And this law seems only to apply to AAISP's customers physically inside the UK's geographic boundaries. What if you had an L2TP customer outside the UK? Would you have to block their access to such a web site? And how would you even determine whether that AAISP customer was outside the UK's borders? The customer might be establishing their L2TP link to AAISP over a VPN thus masking their true geographic location.

    Or a global corporate might have an MPLS set up connecting 20 offices around the world. They may do their break-out to the public Internet in any country of their choosing and their network admins could change this config every few hours depending on their LAN and WAN loading.

    It seems to be yet another attempt to legislate the Internet which is, by definition, extra-jurisdictional and by people who do not understand it.

    1. > It requires a written definition of the terms "reasonable steps" and "internet service" and "designated person".

      Two of those three are covered.

  2. Checking companies house seems pointless, as the requirement is for services provided by the designated person, not by some other legal entity by which they happen to be an officer, employee, or shareholder.

    The AAISP customers outside UK is an interesting one, not considered that added complication!

  3. Given the DCMS guidance on this, I don’t see how implementing DNS blocking on ISP provided name servers will be avoidable.

    It’s also usually fairly simple to implement, so I don’t think you’d be able to claim it was unduly expensive to do.

    Of course, there’s absolutely nothing to stop users using alternative DNS - or even running their own recursive resolver - but this is something that relatively few will do.

    You could stop providing DNS services and just use third party ones, but from my testing A&A’s DNS servers are the best performing for A&A’s customers - compared to the major alternatives like Google or Cloudflare.

    So, as much as it pains me to say, I think this will be unavoidable :(

  4. I'm pretty sure that "blocking" in the UK just means "removing the DNS records from ISP-provided DNS servers". As far as I know that's how all of the existing "blocks" have been implemented, such as the Cameron porn filters, banning The Pirate Bay etc. Of course DNS blocks are trivial to get around but very few (if any) lawmakers actually have the technical knowledge to understand this. The laws are primarily symbolic — as long as the government can be seen to be "doing something", it doesn't really matter whether the law really has a useful effect.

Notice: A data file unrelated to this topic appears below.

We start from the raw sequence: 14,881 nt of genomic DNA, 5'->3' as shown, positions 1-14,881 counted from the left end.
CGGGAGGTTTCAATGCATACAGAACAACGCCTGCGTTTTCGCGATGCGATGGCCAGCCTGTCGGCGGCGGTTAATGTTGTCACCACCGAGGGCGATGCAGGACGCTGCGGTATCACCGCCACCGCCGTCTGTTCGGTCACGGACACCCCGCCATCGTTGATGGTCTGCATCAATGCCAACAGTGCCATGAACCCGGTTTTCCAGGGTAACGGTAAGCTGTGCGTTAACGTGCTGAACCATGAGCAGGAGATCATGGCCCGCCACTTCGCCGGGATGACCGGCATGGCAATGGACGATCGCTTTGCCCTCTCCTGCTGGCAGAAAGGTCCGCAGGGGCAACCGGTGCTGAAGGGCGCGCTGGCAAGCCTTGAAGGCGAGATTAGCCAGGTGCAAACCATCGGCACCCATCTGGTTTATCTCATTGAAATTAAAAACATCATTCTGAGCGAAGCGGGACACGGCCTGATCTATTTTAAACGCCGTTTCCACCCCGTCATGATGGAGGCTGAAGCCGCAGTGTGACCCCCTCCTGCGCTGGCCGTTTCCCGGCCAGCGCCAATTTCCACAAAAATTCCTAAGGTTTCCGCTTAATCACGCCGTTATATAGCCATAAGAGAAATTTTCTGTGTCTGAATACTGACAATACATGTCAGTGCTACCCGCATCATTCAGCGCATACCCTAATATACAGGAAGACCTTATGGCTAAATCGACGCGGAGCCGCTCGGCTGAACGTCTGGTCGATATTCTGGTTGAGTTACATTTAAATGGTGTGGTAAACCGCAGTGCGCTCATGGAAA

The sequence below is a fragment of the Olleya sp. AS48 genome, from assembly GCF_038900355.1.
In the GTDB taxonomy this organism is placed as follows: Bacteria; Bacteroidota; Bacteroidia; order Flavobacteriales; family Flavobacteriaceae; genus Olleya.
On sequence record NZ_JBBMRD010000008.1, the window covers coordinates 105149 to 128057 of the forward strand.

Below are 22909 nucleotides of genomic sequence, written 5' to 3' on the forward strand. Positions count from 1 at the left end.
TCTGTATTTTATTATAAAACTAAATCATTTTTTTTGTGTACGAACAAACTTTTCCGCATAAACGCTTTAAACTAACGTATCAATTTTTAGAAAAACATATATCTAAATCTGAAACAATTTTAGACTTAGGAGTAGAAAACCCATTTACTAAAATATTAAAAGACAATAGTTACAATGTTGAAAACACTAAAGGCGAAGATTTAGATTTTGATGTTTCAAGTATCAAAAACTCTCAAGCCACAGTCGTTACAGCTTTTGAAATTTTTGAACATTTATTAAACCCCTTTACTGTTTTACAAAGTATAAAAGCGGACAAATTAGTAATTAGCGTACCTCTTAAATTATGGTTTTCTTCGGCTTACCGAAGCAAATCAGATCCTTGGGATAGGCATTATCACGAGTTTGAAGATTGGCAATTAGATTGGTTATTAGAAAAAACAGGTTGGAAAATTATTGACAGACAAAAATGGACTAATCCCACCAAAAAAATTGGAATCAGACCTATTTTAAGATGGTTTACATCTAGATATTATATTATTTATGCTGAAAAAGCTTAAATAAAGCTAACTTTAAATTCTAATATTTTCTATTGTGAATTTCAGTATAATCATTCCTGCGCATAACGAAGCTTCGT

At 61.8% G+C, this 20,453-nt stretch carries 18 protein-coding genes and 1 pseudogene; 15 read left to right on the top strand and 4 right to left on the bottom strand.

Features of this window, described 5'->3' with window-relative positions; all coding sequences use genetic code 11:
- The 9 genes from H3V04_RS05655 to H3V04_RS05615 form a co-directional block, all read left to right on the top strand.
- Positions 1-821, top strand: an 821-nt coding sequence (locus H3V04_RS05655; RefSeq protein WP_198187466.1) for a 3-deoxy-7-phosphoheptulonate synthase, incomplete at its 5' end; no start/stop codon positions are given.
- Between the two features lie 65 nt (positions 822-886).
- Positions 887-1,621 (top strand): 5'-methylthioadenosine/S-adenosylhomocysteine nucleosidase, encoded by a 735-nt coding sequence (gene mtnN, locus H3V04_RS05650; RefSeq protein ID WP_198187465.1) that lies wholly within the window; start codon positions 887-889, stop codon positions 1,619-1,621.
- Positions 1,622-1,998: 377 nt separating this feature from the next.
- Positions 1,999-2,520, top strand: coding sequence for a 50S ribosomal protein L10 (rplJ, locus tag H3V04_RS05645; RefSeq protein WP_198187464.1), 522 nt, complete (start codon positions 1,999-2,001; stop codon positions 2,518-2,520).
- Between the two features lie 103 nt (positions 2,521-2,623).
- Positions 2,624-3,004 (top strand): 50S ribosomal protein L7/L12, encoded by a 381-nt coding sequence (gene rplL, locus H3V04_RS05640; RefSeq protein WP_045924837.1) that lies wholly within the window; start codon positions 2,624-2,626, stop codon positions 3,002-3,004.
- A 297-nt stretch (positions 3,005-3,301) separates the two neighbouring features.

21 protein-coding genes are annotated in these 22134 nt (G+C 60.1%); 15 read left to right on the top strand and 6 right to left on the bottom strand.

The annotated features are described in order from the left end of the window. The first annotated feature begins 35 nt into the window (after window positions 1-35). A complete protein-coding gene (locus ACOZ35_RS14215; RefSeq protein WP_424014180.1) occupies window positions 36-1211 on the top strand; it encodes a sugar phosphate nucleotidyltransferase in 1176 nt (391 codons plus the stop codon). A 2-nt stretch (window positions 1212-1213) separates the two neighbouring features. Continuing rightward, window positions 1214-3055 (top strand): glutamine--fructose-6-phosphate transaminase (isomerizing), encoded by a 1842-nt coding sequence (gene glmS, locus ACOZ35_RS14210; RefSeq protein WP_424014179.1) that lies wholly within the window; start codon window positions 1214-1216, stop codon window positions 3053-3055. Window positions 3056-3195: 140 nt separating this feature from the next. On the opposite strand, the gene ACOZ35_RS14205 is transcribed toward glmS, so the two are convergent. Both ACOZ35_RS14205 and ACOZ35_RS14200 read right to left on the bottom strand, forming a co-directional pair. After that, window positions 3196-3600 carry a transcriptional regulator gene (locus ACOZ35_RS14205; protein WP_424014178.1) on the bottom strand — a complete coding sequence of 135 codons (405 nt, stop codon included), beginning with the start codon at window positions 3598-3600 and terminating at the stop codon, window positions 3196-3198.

I do wonder what the intent of this specific blocking regime is, though. Is the idea to try to prevent sanctioned individuals from making money through websites they happen to own, or is it a form of ideological censorship designed to "protect" UK users from having their fragile minds damaged by propaganda from RT?

  5. A couple of things I forgot to mention in my previous comment:

    Regarding "designated person", bear in mind that "person" in legal terminology can refer to both natural persons (human beings) and legal persons such as corporations. So it isn't a requirement that the internet service literally be provided by a single human being — the government can state that RT or SberBank are "designated persons" whose services need to be blocked.

    "Why haven't they imposed the same requirement on and" — I'd say that if the government have finally figured out that they don't have jurisdiction over the content of servers outside of the UK, that's some progress at least. I assume that both Google and Cloudflare do have some assets in the UK so they are not totally outside the reach of UK law, but demanding that a worldwide service implement content restrictions (even if just for UK clients) would nevertheless raise questions about legal jurisdiction that might require litigation to resolve. Imposing obligations entirely on UK ISPs is legally much simpler even if it is technically ineffective.

  6. 'We do not have means to block access or filter anything by IP, or DNS name, in our network!'

    You've no route reflectors?

  7. I hope Adrian looks at the bigger picture here, this is Orwellian research Biden's ministry of truth in the usa This is not about propaganda or disinformation , this is about silencing any criticism or dissent or GOVT policy and a slippery road into a totalitarian dictatorship on a global scale they are using the contrived UKRAINE war like they used and are still using the #SCAMemic to scare people into compliance, wait until this online harms bill gets passed this is censorship of social media and an end to online anonymity which means no more whistleblowers

  8. Fellow ISP/MSP person here that is familiar with black hole routing/DNS server admin. If a sanctioned person has a website, hosted on a server, and that IP has 1000 other websites on it, I would deem this as unreasonable to block with a null route. likewise, if they had a blog with blogspot.com or whatever, 1, i'd need to maintain a list for null routes (something that pulls DNS entry a lot...) which again is unreasonable for both points above, but likewise i could not DNS drop it either, as all the other non-sanctioned people would be impacted too. hence unreasonable, the problem will be if i think it's unreasonable, but the government think it's reasonable... regards AG

  9. Sky have today blocked Russia Today & Sputniknews. The first provider to do so I believe

  10. Just out of interest, trying to reach both the mentioned sites, I find I can get to www.rt.com, but not to sputniknews.com.

    Traceroute shows that Level3 seems to be dropping it (or null routing it) upstream:

    3 g.aimless.thn.aa.net.uk ( 26.038 ms 25.436 ms 26.114 ms
    4 8-1-1.ear1.london2.level3.net ( 26.653 ms 27.505 ms 27.836 ms
    5 * * *

  11. I know this is an old post, but this law is utterly LUDICROUS, it broke stuff for me, and now i must request an authoritative list of blocked domains, so I can ensure i never visit them [nudge nudge]